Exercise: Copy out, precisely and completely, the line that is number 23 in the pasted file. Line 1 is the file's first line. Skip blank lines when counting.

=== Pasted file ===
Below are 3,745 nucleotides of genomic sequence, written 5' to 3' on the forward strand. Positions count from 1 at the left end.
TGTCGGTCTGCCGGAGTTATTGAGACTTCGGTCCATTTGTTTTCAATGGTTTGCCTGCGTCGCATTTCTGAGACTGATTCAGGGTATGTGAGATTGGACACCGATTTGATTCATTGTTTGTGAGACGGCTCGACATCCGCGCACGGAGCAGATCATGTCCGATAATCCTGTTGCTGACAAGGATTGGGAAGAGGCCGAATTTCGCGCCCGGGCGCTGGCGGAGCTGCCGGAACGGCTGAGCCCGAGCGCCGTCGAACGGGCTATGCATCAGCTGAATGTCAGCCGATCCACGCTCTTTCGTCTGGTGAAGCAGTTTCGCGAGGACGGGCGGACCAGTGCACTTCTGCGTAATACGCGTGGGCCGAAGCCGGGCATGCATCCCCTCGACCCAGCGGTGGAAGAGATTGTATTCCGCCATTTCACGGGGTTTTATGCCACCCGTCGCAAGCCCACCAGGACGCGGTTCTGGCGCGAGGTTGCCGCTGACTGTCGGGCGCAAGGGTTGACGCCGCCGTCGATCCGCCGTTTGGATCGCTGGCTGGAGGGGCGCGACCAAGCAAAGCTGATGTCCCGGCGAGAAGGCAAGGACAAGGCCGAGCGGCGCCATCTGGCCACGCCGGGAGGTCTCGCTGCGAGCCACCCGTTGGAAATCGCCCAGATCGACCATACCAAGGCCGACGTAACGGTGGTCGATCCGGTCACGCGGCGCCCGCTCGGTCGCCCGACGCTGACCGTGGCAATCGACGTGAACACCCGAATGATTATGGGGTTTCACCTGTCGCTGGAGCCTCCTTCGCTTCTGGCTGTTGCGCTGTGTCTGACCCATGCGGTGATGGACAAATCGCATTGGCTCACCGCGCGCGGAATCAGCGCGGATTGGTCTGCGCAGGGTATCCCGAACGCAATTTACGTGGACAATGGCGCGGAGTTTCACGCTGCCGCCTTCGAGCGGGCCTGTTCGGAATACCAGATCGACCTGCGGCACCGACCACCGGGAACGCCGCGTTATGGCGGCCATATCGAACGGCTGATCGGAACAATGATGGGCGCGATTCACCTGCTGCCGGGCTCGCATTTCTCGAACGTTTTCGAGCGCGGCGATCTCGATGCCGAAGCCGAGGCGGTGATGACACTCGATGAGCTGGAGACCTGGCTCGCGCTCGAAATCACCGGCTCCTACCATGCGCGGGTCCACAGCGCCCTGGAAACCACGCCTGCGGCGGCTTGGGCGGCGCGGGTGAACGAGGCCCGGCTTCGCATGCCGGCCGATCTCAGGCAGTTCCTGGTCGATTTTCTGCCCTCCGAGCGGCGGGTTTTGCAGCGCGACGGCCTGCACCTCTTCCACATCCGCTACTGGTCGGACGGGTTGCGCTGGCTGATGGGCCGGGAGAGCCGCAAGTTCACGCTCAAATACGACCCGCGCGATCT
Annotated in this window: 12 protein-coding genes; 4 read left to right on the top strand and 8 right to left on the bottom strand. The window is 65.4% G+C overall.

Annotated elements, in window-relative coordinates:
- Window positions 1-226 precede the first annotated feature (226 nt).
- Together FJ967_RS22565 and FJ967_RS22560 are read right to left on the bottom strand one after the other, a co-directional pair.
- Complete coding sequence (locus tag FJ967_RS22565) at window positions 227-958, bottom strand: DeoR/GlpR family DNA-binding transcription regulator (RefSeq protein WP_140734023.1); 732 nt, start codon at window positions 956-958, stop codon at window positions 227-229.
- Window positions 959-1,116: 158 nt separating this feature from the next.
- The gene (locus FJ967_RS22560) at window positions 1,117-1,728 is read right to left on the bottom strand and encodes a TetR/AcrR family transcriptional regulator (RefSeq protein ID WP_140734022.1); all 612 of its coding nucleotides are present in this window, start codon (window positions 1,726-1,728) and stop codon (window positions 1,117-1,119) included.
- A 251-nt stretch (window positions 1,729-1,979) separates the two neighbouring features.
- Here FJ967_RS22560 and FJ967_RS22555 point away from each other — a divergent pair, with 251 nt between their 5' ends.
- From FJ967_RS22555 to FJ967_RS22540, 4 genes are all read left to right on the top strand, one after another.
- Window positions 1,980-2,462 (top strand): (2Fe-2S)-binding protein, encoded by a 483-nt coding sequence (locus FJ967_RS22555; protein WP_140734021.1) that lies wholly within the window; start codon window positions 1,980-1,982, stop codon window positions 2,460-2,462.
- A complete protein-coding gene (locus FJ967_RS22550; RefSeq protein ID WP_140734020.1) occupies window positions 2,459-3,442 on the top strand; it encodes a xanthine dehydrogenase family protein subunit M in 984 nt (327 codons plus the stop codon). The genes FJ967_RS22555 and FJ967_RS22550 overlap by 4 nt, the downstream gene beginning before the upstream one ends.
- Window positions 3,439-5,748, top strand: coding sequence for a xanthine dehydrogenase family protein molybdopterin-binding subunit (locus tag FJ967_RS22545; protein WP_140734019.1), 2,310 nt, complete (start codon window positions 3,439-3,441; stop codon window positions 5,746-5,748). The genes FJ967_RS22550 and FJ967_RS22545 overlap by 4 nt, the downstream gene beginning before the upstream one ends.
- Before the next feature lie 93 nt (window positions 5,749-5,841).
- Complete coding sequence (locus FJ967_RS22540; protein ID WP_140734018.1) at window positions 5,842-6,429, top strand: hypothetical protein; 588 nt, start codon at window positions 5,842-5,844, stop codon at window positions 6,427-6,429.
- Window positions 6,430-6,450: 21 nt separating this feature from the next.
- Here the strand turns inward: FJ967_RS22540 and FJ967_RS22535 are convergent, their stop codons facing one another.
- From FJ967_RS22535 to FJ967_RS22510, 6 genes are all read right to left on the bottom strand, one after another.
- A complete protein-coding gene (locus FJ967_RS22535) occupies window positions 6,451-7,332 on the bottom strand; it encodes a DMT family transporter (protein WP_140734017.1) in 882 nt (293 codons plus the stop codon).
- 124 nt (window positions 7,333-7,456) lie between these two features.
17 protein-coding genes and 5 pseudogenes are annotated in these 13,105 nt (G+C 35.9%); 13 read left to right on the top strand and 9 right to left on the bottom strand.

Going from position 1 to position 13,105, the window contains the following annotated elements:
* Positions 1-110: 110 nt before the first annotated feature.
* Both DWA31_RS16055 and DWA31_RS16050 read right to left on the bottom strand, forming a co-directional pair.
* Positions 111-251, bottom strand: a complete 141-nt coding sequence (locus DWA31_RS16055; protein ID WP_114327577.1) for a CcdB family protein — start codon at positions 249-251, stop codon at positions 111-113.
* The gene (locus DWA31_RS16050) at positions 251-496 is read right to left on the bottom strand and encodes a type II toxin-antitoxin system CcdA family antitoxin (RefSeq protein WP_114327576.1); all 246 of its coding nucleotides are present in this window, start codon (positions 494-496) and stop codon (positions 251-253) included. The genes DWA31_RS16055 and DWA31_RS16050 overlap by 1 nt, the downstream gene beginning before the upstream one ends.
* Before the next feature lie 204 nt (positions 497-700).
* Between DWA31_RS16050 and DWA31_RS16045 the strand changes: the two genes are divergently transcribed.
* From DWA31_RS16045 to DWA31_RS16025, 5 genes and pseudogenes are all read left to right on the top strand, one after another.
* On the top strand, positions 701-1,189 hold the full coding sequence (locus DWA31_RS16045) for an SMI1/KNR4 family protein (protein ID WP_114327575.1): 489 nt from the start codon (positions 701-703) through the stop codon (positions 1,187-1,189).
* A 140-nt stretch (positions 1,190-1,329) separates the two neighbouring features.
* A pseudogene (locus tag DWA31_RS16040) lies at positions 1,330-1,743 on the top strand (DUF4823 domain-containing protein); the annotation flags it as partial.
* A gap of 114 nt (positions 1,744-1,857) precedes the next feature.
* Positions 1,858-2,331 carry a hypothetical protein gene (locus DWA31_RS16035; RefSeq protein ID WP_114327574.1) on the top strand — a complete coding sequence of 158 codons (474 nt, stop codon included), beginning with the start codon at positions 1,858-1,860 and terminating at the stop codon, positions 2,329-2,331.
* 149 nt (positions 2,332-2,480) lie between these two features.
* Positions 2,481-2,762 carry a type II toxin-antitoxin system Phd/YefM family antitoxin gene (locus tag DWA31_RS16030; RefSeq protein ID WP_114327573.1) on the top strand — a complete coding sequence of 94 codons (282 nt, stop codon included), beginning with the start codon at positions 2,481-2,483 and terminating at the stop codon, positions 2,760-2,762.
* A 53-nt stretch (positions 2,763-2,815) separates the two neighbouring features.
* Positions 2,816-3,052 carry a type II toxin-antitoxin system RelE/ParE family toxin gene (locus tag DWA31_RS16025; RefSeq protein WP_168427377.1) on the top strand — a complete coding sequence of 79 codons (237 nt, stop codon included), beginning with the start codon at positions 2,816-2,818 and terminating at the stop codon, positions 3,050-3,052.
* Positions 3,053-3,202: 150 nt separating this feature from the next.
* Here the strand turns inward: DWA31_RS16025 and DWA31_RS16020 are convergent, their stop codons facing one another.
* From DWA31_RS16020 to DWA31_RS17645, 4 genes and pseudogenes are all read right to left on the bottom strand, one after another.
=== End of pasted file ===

17 protein-coding genes and 5 pseudogenes are annotated in these 13,105 nt (G+C 35.9%); 13 read left to right on the top strand and 9 right to left on the bottom strand.